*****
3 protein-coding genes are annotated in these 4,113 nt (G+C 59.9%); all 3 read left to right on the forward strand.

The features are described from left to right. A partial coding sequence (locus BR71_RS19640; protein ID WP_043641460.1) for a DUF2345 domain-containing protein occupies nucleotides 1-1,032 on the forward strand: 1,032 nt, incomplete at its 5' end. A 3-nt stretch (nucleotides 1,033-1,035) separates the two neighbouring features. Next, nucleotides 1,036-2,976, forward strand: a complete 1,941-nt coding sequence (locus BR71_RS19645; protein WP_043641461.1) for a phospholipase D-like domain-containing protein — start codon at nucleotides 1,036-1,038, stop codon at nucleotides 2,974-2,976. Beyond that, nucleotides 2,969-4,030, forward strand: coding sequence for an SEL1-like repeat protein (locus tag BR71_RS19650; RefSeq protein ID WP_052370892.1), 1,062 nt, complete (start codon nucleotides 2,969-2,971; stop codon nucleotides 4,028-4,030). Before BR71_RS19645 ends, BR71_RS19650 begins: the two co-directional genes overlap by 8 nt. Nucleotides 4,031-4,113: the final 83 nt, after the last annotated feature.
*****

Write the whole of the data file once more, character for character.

3 protein-coding genes are annotated in these 4,113 nt (G+C 59.9%); all 3 read left to right on the forward strand.

The features are described from left to right. A partial coding sequence (locus BR71_RS19640; protein ID WP_043641460.1) for a DUF2345 domain-containing protein occupies nucleotides 1-1,032 on the forward strand: 1,032 nt, incomplete at its 5' end. A 3-nt stretch (nucleotides 1,033-1,035) separates the two neighbouring features. Next, nucleotides 1,036-2,976, forward strand: a complete 1,941-nt coding sequence (locus BR71_RS19645; protein WP_043641461.1) for a phospholipase D-like domain-containing protein — start codon at nucleotides 1,036-1,038, stop codon at nucleotides 2,974-2,976. Beyond that, nucleotides 2,969-4,030, forward strand: coding sequence for an SEL1-like repeat protein (locus tag BR71_RS19650; RefSeq protein ID WP_052370892.1), 1,062 nt, complete (start codon nucleotides 2,969-2,971; stop codon nucleotides 4,028-4,030). Before BR71_RS19645 ends, BR71_RS19650 begins: the two co-directional genes overlap by 8 nt. Nucleotides 4,031-4,113: the final 83 nt, after the last annotated feature.